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Invigorate your studio practice this summer with a Marathon at the New York Studio School. Two week intensives in drawing, painting, or sculpture are an amazing way for professional artists and students of all levels to gain new strategies and find tremendous growth.
In the Drawing Marathon with Graham Nickson (June 4-15) unorthodox tools and exercises emphasize the importance of drawing as the basis of understanding one’s experience of the world. Sculpture as Field with Jilaine Jones (June 4-15) will explore sculptures without boundaries. Rather than an isolated statue or object, sculpture can be about what is felt and seen around us.
Arbor Vitae Landscape Painting with Graham Nickson (June 18-29) combines plein air painting in the spectacular Old Westbury Gardens with color and synthetic projects. Portrait Painting Focus with Joseph Santore (June 18-29) highlights the physical process and tradition of portraiture in painting. The Sculpture Marathon with Vincent Barré (June 18-29) is a poetic exercise that invites play, with historic awareness and attention to our many-layered world; to produce objects that are unique, reasoned, and grounded while considering alternative bases for works of art.
Why Paint the Figure with Elisa Jensen (July 5-18) explores the history of figuration in painting, encouraging students to develop personal imagery by working from life, imagination and memory. Color with Kaitlin McDonough (July 5-18) places practice before theory to heighten our sensitivity to all aspects of color, using colored papers and the teachings of Josef Albers to experience color action and relatedness.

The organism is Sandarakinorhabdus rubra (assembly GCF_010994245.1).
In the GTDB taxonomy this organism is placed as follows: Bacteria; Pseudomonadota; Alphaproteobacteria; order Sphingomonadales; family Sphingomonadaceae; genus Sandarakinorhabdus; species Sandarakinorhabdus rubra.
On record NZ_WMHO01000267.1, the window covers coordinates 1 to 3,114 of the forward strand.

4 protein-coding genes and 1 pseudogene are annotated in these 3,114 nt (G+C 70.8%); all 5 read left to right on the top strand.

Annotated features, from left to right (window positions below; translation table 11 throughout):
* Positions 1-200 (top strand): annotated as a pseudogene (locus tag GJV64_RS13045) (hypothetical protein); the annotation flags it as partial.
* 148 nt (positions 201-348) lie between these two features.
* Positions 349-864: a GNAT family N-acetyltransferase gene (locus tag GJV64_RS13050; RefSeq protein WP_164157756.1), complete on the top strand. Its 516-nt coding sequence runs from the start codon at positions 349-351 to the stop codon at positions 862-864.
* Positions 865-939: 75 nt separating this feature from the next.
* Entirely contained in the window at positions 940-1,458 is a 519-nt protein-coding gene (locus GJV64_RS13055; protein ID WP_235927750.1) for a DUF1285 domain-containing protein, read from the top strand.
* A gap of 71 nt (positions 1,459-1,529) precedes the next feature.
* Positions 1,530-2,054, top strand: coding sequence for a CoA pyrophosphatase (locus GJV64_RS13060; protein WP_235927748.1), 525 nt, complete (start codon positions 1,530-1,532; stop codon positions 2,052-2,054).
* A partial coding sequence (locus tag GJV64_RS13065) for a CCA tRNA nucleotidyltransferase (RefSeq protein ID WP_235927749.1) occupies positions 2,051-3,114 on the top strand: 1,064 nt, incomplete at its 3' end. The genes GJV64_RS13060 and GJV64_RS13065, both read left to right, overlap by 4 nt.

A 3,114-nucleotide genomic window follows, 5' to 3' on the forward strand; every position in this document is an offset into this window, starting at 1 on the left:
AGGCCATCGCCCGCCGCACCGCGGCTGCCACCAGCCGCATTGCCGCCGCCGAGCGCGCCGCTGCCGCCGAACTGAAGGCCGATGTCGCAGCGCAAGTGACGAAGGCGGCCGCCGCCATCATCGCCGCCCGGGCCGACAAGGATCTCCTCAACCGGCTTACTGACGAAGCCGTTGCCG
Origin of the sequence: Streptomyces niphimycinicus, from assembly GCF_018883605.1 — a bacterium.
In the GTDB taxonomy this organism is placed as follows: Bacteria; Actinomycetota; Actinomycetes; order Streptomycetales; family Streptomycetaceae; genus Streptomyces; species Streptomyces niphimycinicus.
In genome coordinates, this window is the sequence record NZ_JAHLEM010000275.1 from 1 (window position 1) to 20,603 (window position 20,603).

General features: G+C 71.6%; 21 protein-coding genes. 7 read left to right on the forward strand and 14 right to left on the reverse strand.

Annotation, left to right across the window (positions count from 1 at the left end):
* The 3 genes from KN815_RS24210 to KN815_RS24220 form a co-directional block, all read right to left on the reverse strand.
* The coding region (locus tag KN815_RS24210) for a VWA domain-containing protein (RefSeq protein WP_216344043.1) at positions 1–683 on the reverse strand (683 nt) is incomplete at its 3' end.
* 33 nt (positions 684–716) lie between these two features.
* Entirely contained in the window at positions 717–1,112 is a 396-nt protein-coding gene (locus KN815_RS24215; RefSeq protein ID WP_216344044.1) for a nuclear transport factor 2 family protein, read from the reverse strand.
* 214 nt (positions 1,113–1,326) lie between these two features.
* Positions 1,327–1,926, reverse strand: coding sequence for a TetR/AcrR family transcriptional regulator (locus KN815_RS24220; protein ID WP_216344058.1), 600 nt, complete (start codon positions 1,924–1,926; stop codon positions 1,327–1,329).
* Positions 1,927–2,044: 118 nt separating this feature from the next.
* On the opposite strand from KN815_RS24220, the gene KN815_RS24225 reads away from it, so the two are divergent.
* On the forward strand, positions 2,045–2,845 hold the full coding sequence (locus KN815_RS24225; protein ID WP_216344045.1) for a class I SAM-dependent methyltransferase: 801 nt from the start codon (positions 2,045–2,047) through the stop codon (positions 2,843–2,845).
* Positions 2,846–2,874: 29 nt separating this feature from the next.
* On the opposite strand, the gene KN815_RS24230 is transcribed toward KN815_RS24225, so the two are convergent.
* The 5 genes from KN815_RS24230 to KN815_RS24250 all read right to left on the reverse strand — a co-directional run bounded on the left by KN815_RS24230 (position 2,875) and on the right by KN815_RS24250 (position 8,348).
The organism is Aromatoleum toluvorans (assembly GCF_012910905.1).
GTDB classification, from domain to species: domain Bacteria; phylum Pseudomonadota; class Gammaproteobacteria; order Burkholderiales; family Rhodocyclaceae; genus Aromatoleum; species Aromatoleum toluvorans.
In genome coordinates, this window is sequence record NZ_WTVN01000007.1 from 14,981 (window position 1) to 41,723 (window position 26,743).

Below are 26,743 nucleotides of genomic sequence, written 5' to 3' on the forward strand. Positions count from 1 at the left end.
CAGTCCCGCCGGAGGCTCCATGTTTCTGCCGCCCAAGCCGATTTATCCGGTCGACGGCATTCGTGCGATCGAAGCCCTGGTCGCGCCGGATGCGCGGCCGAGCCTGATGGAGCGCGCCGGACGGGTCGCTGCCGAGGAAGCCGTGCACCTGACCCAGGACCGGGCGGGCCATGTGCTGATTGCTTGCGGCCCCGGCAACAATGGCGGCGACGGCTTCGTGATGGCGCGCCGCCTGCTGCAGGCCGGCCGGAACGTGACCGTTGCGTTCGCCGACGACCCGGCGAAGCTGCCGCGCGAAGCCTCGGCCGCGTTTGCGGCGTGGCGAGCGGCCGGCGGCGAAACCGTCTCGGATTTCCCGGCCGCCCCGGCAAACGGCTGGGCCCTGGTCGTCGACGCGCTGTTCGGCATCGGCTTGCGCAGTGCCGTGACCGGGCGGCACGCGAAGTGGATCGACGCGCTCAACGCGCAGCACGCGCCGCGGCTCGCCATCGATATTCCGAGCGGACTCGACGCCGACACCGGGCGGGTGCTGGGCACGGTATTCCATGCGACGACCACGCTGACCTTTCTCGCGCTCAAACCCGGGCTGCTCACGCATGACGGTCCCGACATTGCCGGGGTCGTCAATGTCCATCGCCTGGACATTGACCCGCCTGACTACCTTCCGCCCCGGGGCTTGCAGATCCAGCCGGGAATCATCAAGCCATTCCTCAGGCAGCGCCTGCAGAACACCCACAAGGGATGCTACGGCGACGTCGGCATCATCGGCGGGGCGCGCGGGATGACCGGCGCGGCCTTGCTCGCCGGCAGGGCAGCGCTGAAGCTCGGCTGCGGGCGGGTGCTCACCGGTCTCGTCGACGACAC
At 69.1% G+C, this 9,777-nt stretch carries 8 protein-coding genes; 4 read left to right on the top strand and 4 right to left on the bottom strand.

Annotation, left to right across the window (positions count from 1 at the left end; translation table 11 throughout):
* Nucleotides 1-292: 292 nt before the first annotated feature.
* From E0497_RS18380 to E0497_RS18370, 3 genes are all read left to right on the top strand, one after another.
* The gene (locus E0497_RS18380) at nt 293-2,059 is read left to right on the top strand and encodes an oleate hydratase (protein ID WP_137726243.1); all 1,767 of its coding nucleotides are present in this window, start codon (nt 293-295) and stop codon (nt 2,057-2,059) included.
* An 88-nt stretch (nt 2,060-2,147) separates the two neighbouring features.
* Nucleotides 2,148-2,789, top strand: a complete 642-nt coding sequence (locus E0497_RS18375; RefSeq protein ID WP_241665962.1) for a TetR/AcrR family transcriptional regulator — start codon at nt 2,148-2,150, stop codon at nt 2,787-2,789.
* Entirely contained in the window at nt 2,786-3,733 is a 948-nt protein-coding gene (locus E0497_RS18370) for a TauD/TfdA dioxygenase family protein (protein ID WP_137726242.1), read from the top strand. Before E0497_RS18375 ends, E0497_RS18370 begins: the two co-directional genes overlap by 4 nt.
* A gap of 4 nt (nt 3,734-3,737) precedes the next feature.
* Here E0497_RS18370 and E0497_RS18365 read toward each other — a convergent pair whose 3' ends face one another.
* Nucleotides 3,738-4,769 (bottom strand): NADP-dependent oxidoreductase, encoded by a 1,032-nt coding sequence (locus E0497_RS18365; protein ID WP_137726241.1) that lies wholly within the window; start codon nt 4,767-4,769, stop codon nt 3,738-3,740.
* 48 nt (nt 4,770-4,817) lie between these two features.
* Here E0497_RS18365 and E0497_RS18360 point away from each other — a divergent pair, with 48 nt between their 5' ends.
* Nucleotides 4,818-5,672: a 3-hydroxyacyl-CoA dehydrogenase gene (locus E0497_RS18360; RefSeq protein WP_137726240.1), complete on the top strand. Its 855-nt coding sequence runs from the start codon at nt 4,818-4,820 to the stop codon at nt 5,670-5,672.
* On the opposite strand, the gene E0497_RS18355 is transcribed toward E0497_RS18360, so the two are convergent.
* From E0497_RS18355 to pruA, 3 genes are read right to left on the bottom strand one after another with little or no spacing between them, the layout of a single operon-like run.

One hundred years after Mary Hiester Reid’s death, Flower Diary recovers the elusive, overlooked artist’s life and work
An exhibition of cabinet cards at LACMA showcases marketing and personal panache.
Over 50 years of the artist’s video and media work on how images, sound, and cultural iconography inform representation is on view through December 30.
Most eye miniatures were exchanged between lovers, though they were also given to close friends and family members.
In honor of National Hispanic Heritage Month, exhibitions on irises in art history, LGBTQ Pride, and more have been translated.
Over the course of three months, the resident artists in Going to the Meadow will collaborate and create with a curated set of continually changing materials.
“The impossibility of reforming Tony [Soprano] bears some resemblance to the crisis plaguing museums and toxic philanthropy today, where a culture of bullying and exploitation belies programming of socially- and politically-engaged art.”